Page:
It’s “night to day when we compare what has been happening this year in Zimbabwe to the last 10 years,” Peter Staude, chief executive officer of the Tongaat, South Africa-based company, said today in a phone interview. The sugar producer will make the investment over three years to help meet a goal of doubling its output of the sweetener in Zimbabwe, he said.
Spending by the sugar company would help to reverse an outflow of foreign investment from Zimbabwe over the last decade. The country formed a coalition government in February, ending a 10-year political impasse. Steel industry leader ArcelorMittal’s South African unit reportedly is interested in taking over state-owned Zimbabwe Iron & Steel Co.
Tongaat, South Africa’s second-biggest sugar company, will produce about 298,000 metric tons of the sweetener in Zimbabwe this year, Staude said. That equates to about half of installed capacity of 600,000 tons, according to the CEO. Zimbabwe is among African countries that qualify for preferential access to the European Union at premium prices, he said.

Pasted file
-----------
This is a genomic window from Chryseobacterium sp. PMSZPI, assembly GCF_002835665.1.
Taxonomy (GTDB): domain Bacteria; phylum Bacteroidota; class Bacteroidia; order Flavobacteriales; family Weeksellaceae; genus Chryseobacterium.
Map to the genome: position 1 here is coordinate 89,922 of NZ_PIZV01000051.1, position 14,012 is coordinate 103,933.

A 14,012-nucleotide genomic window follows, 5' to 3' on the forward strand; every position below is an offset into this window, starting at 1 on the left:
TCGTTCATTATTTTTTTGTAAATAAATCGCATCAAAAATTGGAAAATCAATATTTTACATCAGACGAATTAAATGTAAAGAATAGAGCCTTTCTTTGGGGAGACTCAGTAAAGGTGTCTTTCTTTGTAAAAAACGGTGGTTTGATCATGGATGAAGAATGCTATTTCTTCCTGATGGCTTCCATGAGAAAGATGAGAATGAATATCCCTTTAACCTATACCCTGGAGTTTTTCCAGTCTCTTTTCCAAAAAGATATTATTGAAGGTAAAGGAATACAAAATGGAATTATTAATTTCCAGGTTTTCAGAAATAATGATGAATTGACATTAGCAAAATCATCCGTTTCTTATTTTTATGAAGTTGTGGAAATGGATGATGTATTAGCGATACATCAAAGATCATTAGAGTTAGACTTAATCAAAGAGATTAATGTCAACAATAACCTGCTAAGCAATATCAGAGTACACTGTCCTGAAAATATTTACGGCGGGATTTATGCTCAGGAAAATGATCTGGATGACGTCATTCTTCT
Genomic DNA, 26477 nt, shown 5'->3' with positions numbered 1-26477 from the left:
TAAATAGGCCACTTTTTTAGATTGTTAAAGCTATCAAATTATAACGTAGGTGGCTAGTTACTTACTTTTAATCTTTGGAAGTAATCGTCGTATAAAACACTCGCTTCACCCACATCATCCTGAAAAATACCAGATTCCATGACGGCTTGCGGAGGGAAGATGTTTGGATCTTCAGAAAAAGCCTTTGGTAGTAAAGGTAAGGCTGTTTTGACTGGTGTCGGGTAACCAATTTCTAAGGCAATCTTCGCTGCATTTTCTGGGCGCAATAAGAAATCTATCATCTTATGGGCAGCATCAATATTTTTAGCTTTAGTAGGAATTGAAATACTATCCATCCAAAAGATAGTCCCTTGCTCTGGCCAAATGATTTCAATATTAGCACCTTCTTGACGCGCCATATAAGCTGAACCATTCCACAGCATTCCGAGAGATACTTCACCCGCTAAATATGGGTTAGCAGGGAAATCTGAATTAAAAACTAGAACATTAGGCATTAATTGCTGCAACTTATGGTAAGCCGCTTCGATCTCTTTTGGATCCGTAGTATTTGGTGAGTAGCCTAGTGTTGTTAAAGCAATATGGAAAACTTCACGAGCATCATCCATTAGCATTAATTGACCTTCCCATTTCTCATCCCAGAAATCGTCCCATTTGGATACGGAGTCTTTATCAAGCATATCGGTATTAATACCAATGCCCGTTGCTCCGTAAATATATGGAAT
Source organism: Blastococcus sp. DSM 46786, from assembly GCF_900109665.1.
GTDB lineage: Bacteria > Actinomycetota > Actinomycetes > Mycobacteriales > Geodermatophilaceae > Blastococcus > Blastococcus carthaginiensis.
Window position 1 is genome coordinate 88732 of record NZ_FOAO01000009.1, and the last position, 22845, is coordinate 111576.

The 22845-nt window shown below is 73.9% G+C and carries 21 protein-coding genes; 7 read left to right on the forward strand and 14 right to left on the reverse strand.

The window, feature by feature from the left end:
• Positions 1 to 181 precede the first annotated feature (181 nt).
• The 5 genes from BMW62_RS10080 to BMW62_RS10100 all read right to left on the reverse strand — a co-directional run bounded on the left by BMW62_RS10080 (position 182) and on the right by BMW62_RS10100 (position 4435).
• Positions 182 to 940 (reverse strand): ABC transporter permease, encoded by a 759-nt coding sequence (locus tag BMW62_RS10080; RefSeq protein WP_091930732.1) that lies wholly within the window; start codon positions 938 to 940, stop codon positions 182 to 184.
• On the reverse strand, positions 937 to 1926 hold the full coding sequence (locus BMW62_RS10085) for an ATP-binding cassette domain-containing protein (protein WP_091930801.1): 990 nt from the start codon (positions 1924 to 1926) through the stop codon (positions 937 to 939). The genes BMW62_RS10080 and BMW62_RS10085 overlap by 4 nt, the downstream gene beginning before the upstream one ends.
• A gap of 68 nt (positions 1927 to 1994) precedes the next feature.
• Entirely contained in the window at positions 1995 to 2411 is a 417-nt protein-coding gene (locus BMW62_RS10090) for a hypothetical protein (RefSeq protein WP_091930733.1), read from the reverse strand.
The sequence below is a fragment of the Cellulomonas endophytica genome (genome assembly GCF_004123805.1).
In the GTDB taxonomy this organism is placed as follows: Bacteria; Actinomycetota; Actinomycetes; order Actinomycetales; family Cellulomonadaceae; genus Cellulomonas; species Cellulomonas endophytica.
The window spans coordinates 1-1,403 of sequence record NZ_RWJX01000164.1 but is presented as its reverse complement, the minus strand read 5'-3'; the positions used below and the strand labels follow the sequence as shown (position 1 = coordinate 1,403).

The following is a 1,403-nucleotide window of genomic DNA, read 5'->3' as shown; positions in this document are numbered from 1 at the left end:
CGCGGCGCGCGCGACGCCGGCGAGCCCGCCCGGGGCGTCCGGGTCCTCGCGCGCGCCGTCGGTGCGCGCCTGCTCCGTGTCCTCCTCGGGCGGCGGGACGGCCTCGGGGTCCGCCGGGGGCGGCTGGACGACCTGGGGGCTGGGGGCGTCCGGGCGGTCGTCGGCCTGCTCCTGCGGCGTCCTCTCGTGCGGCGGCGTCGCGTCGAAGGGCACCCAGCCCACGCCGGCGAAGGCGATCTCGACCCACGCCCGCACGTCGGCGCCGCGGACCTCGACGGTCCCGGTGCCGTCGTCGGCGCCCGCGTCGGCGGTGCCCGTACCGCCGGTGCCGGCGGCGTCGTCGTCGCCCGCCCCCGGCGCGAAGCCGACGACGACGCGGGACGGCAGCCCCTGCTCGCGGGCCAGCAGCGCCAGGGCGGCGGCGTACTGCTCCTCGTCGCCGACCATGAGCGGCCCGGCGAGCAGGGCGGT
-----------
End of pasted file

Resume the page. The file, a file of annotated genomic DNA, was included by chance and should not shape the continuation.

The sugar company also reported a ninefold surge in first- half profit after including its Zimbabwean activities in results. Net income jumped to 2.42 billion rand from 266 million rand a year earlier, Tongaat said today in a stock-exchange statement. Sales gained 24 percent to 3.85 billion rand.
“Increased emphasis on renewable energy” will buoy international sugar prices, said Staude, who predicted upward pressure on prices from land and water shortages.
Tongaat climbed 1.19 rand, or 1.2 percent, to 99.69 rand at 1:44 p.m. in Johannesburg trading. The stock has jumped 57 percent this year, increasing the company’s market value to 10.3 billion rand. That’s almost equal to Illovo Sugar Ltd., the biggest South African sugar producer.
Zimbabwean President Robert Mugabe’s election victories against the MDC party led by Morgan Tsvangirai in 2000, 2002, 2005 and last year were described as marred by violence and irregularities by the U.S. and European Union. Anglo is among companies that have sold Zimbabwean assets, as are U.S. ketchup maker HJ Heinz Co. and U.K. platinum producer Lonmin Plc. (Bloomberg)